Rubrique des arts plastiques et de la littérature en Suisse


Magazine: Vogue Italia
ROGER WEISS
05 April 15, IT
Interview by Alessia Glaviano


TV: RSI, Cult Tv
ROGER WEISS
03 March 2014, CH


Magazine: Ticino Welcome Magazine
VOGLIO SCOPRIRE NUOVI TERRITORI DA ESPLORARE E RACCONTARE
6 pages, Sept/Nov, 2013, CH


Magazine: Blink Magazine
ROGER WEISS
14 pages + Cover, 2012, Korea


Magazine: NY Arts magazine
I AM FLESH
1 page, Summer 2011, NY


Magazine: Twill magazine
35 AN ETHMOGRAPHIC PROJECT
10 pages, June 2010, FR
TEXT by Adriano Zamperini


Magazine: Fotocomputer Magazine
ROGER WEISS
Issue 67, 6 pages, April 2005, IT









Special Projects


  1. Enterprise Japan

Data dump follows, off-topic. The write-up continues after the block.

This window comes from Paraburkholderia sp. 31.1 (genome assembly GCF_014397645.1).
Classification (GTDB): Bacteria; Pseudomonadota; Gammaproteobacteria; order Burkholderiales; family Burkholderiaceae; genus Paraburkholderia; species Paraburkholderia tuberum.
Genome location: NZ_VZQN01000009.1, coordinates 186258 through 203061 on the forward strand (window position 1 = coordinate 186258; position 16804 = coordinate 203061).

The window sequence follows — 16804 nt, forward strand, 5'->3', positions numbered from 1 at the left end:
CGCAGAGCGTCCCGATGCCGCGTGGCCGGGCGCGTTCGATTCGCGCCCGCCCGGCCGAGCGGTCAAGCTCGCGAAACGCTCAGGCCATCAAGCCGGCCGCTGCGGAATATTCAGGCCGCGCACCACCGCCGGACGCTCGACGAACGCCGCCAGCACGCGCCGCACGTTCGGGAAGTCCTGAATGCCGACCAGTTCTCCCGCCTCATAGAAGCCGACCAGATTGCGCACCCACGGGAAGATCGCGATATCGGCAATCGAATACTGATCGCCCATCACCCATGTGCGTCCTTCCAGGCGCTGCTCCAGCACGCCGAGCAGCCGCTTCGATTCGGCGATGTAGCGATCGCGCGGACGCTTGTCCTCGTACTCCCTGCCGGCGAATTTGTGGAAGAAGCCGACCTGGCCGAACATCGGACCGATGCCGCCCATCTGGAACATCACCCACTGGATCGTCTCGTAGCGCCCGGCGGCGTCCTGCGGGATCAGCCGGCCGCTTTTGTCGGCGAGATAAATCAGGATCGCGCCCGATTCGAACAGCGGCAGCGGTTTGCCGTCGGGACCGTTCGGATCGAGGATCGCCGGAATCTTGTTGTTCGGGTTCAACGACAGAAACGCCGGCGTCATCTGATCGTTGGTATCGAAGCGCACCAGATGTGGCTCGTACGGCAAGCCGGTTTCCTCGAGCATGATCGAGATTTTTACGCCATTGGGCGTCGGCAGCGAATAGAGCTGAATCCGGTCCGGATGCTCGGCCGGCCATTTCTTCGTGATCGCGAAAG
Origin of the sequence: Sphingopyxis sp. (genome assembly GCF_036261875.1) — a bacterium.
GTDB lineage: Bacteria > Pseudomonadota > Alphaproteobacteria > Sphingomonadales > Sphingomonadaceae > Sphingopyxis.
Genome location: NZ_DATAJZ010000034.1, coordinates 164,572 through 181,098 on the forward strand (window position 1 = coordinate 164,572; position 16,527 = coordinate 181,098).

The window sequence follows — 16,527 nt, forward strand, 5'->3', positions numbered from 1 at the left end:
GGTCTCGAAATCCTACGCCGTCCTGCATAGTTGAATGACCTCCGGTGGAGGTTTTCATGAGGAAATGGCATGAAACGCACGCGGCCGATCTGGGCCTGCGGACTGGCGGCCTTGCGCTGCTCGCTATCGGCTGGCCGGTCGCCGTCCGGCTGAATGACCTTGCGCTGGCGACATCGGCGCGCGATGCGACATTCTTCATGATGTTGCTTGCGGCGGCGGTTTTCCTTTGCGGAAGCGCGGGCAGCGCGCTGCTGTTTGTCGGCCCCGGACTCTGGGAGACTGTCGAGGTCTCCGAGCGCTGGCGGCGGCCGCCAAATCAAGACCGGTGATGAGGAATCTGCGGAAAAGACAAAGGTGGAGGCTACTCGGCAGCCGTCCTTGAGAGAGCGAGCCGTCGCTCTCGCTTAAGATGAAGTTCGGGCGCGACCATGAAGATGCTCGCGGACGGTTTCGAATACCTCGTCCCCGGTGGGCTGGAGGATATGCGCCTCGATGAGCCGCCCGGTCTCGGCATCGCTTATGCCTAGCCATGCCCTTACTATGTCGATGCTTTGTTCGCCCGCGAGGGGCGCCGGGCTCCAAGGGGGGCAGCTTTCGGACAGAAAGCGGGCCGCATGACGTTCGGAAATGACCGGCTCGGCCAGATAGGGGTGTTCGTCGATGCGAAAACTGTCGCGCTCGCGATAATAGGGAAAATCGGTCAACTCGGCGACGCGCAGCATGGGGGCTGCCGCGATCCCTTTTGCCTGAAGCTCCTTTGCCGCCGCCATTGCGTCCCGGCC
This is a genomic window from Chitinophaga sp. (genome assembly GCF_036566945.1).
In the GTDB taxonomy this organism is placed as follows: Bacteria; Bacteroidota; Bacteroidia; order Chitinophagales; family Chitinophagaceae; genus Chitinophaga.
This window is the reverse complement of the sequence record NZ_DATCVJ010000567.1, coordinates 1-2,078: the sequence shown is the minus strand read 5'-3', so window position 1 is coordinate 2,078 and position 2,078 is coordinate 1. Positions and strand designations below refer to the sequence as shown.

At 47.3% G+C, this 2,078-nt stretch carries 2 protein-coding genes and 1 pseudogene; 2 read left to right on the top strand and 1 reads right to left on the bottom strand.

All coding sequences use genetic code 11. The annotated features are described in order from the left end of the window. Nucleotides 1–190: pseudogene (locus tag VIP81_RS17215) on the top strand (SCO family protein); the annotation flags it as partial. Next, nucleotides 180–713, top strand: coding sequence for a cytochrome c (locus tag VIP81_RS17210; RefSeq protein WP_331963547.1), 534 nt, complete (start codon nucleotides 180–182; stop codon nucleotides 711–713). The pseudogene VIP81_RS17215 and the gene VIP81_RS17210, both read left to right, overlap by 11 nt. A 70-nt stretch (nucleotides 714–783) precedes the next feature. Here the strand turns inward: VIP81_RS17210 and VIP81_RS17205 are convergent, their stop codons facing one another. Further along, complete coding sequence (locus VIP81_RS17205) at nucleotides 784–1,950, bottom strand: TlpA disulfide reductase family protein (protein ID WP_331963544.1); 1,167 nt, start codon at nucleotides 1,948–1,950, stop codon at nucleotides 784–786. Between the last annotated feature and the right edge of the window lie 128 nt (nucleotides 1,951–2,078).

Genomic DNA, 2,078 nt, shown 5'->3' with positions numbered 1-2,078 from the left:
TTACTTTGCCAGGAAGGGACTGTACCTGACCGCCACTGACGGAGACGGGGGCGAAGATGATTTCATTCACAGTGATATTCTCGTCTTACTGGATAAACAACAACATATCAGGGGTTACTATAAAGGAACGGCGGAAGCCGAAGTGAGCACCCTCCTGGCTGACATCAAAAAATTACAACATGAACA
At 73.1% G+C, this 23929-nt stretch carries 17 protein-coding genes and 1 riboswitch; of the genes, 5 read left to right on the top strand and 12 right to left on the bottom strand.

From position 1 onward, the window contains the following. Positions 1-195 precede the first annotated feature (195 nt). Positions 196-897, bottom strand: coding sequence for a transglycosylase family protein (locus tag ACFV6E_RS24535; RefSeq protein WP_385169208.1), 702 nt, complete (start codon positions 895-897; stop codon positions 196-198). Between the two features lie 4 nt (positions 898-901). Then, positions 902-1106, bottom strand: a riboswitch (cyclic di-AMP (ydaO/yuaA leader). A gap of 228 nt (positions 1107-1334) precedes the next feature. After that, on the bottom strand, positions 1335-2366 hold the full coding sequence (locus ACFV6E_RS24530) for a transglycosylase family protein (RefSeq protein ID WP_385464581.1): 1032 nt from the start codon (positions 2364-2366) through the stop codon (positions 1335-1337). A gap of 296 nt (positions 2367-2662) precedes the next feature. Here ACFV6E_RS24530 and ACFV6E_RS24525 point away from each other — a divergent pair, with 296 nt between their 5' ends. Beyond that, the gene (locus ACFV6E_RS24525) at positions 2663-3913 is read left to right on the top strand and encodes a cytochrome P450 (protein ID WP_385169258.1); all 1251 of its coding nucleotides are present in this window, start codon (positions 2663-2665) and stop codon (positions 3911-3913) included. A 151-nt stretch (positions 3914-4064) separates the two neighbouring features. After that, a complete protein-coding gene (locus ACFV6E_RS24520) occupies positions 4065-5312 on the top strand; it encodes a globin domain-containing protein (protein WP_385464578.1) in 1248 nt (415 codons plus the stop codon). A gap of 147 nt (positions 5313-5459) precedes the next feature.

2. Carnale Magazine
  3. Learnn
  4. Apple
  5. Collectible DRY
  6. Cosha
  7. Wolford|Amina Muaddi
  8. Camilla Sparksss
  9. Schön! Magazine




Selected Publications
    


BOOK: Seltmann Publisher
FUMES AND PERFUMES
10 pages, 18 Jan. 2024, DE
Herausgeber / Editors: Frank Bayh & Steff Rosenberger-Ochs, Peter Franck, Bernd Kammerer, Monica Menez und Yves Noir


MAGAZINE: WeAr Magazine
We Are One
Issue 75, 1 page, March 2023. IT
Enterprise Japan FW23 Campaign


BOOK: Dumont Publisher
I SEE VULVAS EVERYWHERE
1 page, 18 July. 2023, DE
By Lisa Frischemeier


Book: Kerber Publisher
THE OPÉRA
10 pages, 14 Nov. 2022, DE
Edited by Matthias Straub Designed by Steffen Knöll Designed by Sven Tillack
Limited anniversary issue of The Opéra – Magazine for Contemporary Nude Photography – including its most famous positions of the past as well as new views on the human body


Magazine: Carnale Magazine
HUMAN DILATATIONS
Issue 3,  10 pages + a limited edition poster of 100,
size 203x140cm. Sept, 2022, IT


MAGAZINE: The Opéra Magazine
THE HUG
Volume X, 10 pages, 12 July 2021, DE